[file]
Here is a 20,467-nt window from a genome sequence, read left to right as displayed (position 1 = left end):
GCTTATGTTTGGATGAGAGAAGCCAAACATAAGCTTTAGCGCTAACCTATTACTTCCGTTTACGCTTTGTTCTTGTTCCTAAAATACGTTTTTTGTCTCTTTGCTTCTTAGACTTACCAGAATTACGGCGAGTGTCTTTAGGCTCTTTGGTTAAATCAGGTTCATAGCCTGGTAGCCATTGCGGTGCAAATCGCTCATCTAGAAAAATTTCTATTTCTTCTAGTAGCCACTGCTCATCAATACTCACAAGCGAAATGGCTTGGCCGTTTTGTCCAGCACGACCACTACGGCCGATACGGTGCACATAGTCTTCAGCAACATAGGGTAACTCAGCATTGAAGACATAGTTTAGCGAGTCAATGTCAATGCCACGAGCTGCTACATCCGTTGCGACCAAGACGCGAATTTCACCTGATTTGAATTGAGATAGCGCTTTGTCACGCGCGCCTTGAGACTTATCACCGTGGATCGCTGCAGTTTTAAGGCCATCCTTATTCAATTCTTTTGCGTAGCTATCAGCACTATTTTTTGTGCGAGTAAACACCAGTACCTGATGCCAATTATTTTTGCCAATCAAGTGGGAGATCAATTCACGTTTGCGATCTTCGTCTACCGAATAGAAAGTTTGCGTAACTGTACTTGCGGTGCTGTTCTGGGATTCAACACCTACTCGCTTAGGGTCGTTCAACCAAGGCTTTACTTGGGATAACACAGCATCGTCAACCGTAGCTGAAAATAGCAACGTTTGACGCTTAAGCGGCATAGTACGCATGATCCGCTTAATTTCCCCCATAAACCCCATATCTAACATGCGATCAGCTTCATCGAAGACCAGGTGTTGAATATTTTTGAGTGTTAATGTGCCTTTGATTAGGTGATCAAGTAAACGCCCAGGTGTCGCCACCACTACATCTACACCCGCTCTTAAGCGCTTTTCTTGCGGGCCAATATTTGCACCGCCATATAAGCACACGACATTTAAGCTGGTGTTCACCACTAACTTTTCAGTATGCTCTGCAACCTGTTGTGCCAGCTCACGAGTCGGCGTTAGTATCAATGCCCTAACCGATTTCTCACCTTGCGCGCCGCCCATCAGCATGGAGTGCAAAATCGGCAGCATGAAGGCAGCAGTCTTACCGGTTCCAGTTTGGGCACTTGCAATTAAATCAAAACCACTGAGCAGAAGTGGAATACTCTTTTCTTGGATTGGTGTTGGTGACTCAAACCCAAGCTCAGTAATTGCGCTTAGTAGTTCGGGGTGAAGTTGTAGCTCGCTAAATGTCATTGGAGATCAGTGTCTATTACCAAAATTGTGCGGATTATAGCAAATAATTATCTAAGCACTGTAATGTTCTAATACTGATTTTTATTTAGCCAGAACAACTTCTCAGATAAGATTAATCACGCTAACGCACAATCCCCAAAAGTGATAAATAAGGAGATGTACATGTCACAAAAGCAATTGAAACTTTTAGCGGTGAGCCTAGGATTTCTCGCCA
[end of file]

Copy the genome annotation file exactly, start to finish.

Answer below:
Here is a 20,467-nt window from a genome sequence, read left to right as displayed (position 1 = left end):
GCTTATGTTTGGATGAGAGAAGCCAAACATAAGCTTTAGCGCTAACCTATTACTTCCGTTTACGCTTTGTTCTTGTTCCTAAAATACGTTTTTTGTCTCTTTGCTTCTTAGACTTACCAGAATTACGGCGAGTGTCTTTAGGCTCTTTGGTTAAATCAGGTTCATAGCCTGGTAGCCATTGCGGTGCAAATCGCTCATCTAGAAAAATTTCTATTTCTTCTAGTAGCCACTGCTCATCAATACTCACAAGCGAAATGGCTTGGCCGTTTTGTCCAGCACGACCACTACGGCCGATACGGTGCACATAGTCTTCAGCAACATAGGGTAACTCAGCATTGAAGACATAGTTTAGCGAGTCAATGTCAATGCCACGAGCTGCTACATCCGTTGCGACCAAGACGCGAATTTCACCTGATTTGAATTGAGATAGCGCTTTGTCACGCGCGCCTTGAGACTTATCACCGTGGATCGCTGCAGTTTTAAGGCCATCCTTATTCAATTCTTTTGCGTAGCTATCAGCACTATTTTTTGTGCGAGTAAACACCAGTACCTGATGCCAATTATTTTTGCCAATCAAGTGGGAGATCAATTCACGTTTGCGATCTTCGTCTACCGAATAGAAAGTTTGCGTAACTGTACTTGCGGTGCTGTTCTGGGATTCAACACCTACTCGCTTAGGGTCGTTCAACCAAGGCTTTACTTGGGATAACACAGCATCGTCAACCGTAGCTGAAAATAGCAACGTTTGACGCTTAAGCGGCATAGTACGCATGATCCGCTTAATTTCCCCCATAAACCCCATATCTAACATGCGATCAGCTTCATCGAAGACCAGGTGTTGAATATTTTTGAGTGTTAATGTGCCTTTGATTAGGTGATCAAGTAAACGCCCAGGTGTCGCCACCACTACATCTACACCCGCTCTTAAGCGCTTTTCTTGCGGGCCAATATTTGCACCGCCATATAAGCACACGACATTTAAGCTGGTGTTCACCACTAACTTTTCAGTATGCTCTGCAACCTGTTGTGCCAGCTCACGAGTCGGCGTTAGTATCAATGCCCTAACCGATTTCTCACCTTGCGCGCCGCCCATCAGCATGGAGTGCAAAATCGGCAGCATGAAGGCAGCAGTCTTACCGGTTCCAGTTTGGGCACTTGCAATTAAATCAAAACCACTGAGCAGAAGTGGAATACTCTTTTCTTGGATTGGTGTTGGTGACTCAAACCCAAGCTCAGTAATTGCGCTTAGTAGTTCGGGGTGAAGTTGTAGCTCGCTAAATGTCATTGGAGATCAGTGTCTATTACCAAAATTGTGCGGATTATAGCAAATAATTATCTAAGCACTGTAATGTTCTAATACTGATTTTTATTTAGCCAGAACAACTTCTCAGATAAGATTAATCACGCTAACGCACAATCCCCAAAAGTGATAAATAAGGAGATGTACATGTCACAAAAGCAATTGAAACTTTTAGCGGTGAGCCTAGGATTTCTCGCCA